MISSISSIPPI (WDAM) - Mississippi and three other Gulf Coast states stand to lose millions of dollars if President Trump's proposed budget passes Congress.
The Gulf of Mexico Energy Security Act or GOMESA gives Mississippi, Alabama, Louisiana and Texas a portion of the money the federal government makes on leases to oil and gas companies for offshore drilling.
Sen. Joey Fillingane, R-Sumrall, said Gulf Coast states receive the money because of environmental risks.
"We bear more of the risk of offshore oil spills, like the Deepwater Horizon Spill," he said. "It's not sort of some fictitious, pie in the sky threat. It actually happened, and it actually happened very recently."
Fillingane said the GOMESA helps states offset that risk, but President Trump's new budget proposes ending that program. Mississippi has received more than $9 million since 2009 and was set to receive more starting in 2018.
"Not only would we lose the $9 million that we've already been getting, it would probably be closer to maybe $50 or $100 million that the state would stand to lose," Fillingane said.
Fillingane said the state and the Pine Belt have already felt the effects of offshore job loss and lower severance tax collections from energy companies because of dropping oil prices. The state is also dealing with a budget shortfall, and while Fillingane said revenue collections in March and April exceeded budget estimates, losing GOMESA funding would compound the problem.
"It makes things even that much more difficult," he said.
Rep. Steven Palazzo, R-Mississippi, sits on the House Appropriations Committee, and said he is pleased with the increase in military funding in the budget. However, he knows changes are likely, since Congress has the final say.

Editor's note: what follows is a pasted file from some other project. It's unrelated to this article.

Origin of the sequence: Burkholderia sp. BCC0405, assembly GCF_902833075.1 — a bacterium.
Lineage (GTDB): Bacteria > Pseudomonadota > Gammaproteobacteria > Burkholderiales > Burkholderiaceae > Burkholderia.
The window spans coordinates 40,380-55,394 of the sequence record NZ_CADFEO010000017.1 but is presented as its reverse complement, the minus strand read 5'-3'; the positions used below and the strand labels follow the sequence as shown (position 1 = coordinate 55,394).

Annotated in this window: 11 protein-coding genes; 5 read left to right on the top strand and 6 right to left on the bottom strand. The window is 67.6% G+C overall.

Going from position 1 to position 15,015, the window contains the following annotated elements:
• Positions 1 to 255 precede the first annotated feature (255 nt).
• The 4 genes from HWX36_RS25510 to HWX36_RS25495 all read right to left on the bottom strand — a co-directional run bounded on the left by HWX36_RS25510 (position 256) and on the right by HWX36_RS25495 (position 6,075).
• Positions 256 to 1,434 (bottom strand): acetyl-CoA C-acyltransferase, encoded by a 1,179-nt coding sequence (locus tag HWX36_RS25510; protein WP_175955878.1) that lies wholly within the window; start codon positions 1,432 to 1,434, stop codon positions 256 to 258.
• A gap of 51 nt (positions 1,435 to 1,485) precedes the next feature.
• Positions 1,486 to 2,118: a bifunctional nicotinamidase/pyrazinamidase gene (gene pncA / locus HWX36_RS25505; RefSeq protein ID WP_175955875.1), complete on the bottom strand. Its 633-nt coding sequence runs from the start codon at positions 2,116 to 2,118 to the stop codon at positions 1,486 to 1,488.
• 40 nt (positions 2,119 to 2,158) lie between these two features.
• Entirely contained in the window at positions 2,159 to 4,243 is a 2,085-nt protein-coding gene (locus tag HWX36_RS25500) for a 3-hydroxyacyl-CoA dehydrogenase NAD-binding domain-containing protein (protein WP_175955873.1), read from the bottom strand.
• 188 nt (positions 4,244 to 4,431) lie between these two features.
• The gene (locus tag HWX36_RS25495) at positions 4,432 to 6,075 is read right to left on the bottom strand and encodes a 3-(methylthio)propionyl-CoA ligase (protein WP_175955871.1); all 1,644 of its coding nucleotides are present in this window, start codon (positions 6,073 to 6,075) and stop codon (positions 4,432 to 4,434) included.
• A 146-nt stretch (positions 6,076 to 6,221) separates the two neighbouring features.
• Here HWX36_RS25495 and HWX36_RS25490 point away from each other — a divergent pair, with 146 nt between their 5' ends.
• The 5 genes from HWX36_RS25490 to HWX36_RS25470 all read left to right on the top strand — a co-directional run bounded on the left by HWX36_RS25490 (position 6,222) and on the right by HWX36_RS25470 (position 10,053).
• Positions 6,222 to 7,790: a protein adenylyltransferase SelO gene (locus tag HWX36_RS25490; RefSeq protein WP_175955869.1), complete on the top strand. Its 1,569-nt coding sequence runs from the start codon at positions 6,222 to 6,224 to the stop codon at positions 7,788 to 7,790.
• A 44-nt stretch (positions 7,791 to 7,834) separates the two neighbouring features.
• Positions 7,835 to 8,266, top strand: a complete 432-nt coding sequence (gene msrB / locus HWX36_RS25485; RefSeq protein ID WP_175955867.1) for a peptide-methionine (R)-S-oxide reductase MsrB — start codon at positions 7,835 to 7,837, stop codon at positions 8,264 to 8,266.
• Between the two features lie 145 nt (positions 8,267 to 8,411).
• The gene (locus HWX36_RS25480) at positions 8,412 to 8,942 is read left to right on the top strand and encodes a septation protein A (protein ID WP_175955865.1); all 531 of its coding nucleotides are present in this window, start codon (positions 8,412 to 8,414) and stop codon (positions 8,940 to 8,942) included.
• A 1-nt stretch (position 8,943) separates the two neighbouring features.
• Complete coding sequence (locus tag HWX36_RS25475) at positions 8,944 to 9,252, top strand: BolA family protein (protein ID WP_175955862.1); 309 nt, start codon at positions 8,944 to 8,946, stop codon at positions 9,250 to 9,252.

"This budget lays out the President's priorities for our country," Palazzo said. "At the end of the day it is merely a blueprint, and ultimately the power of the purse still lies with Congress. Of course from state to state and district to district, priorities in the budget details tend to differ. As a member of the House Appropriations Committee, I have a unique opportunity to play a significant role in the actual process of allocating federal funds. As we make responsible, sound decisions regarding federal dollars I will continue to make a strong case for our South Mississippi priorities."
Present Obama also proposed cutting the program several years ago, and Congress blocked that attempt.
"I think this is an issue that you will see will cut across party lines," Fillingane said. "We don't care if it's a Republican administration, like the current one, proposing this or the former democratic administration that proposed it before. They don't see the need for it based on the fact that they don't live here."
Fillingane said he understands the need to reduce the federal deficit, but says these dollars are needed along the Gulf Coast and are being spent wisely.